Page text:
Follow your process: The evaluation documentation must provide a strong rationale for the selection decision. During the proposal evaluation phase, a critical lesson is to ensure that the evaluation team does not deviate from the stated RFP evaluation factors. General Accounting Office decisions clearly indicate that use of factors other than those published in the RFP almost guarantees that a bid protest will be sustained. At a minimum, the source selection documentation must identify weaknesses, significant weaknesses, and deficiencies as defined by FAR 15.001 Definitions [1]. Good documentation also identifies strengths and risks.

The importance of industry exchanges: Increased communication with industry through presolicitation notices, information exchanges, and draft RFPs makes the acquisition process more transparent and may lower the likelihood of a protest. These techniques can be an effective way to increase competition, especially when there is a strong incumbent. Exchanges with industry are especially important when the procurement requirements are complex.

Handling sensitive proposal information—a critical requirement: To maintain the integrity of procurement, sensitive source selection information must be handled with discretion to avoid compromise. All government team participants share the critical responsibility to ensure that source selection and proprietary information is not disclosed. There is no room for error. Any lapses by MITRE individuals not only could compromise the integrity of a federal procurement but also could damage MITRE's relationship with the government.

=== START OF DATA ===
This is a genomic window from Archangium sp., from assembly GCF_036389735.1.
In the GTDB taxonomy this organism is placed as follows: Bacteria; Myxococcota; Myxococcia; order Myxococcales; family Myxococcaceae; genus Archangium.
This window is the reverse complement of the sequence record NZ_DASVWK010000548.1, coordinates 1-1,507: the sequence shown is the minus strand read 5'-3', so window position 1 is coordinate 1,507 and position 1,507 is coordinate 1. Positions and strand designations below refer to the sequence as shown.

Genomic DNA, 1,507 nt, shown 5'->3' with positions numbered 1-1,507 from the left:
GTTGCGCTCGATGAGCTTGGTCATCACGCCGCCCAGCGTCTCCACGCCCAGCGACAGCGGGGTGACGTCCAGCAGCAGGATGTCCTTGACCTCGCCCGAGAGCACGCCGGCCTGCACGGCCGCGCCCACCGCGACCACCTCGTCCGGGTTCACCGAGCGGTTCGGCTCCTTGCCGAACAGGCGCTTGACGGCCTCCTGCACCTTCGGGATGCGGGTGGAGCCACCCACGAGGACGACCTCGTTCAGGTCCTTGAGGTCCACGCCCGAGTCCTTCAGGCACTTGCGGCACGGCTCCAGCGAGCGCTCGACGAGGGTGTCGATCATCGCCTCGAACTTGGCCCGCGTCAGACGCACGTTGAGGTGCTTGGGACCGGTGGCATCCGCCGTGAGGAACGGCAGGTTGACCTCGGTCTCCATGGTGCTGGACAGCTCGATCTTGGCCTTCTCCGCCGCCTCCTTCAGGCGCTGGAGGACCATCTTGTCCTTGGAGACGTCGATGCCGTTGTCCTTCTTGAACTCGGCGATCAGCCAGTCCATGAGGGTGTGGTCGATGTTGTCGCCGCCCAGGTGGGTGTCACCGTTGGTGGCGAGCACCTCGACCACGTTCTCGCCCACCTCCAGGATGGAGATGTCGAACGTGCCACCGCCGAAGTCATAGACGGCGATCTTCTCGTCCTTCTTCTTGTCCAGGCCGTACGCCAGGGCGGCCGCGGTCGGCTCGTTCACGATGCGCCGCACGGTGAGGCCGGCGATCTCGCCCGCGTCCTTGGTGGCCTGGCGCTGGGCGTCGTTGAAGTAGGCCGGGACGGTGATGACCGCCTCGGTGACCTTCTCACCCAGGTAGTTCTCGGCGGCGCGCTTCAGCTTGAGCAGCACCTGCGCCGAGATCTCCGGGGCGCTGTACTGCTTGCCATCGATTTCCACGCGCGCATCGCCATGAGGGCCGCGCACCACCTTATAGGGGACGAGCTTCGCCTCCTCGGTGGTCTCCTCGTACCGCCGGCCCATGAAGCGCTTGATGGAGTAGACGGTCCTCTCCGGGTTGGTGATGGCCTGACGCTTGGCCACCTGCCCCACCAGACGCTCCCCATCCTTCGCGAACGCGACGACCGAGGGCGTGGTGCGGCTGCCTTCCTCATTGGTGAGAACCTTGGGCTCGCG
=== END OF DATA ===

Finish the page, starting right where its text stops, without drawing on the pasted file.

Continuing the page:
Clarity of evaluation factors: It is not unusual for the government to ask MITRE systems engineers to help draft proposal evaluation factors (Section M) for a solicitation. The focus should be on the key discriminators that will help distinguish one proposal from another. Cost must always be one of the factors, along with such factors as mission capability, similar experience, past performance, and key personnel. Many solicitations are often vague about the relative weights among such evaluation factors as cost. These ambiguities often lead to successful protests. It is important to do everything possible to ensure that the relative weights of the factors are as clear as possible in the minds of the potential offerors and the government evaluation team.

References & Resources

  1. Federal Acquisition Regulation (FAR)
    • FAR 15.001 Definitions
    • FAR 15.1 Source Selection Processes and Techniques
    • FAR 15.202 Advisory Multi-step Process
    • FAR 15.3 Source Selection

Additional References & Resources

Asset Reuse (Procurement): The Use of Industry Exchange To Increase Competition.

MITRE P&P CR 3.2 Support to Sponsors' Source Selection Proceedings.

MITRE's Input to the Data Access & Dissemination Systems (DADS) Cost Evaluation Lessons Learned, September 25, 2009.

Source Selection: Best Practices in Streamlining the Process," April 22-25, 2007, NCMA World Congress.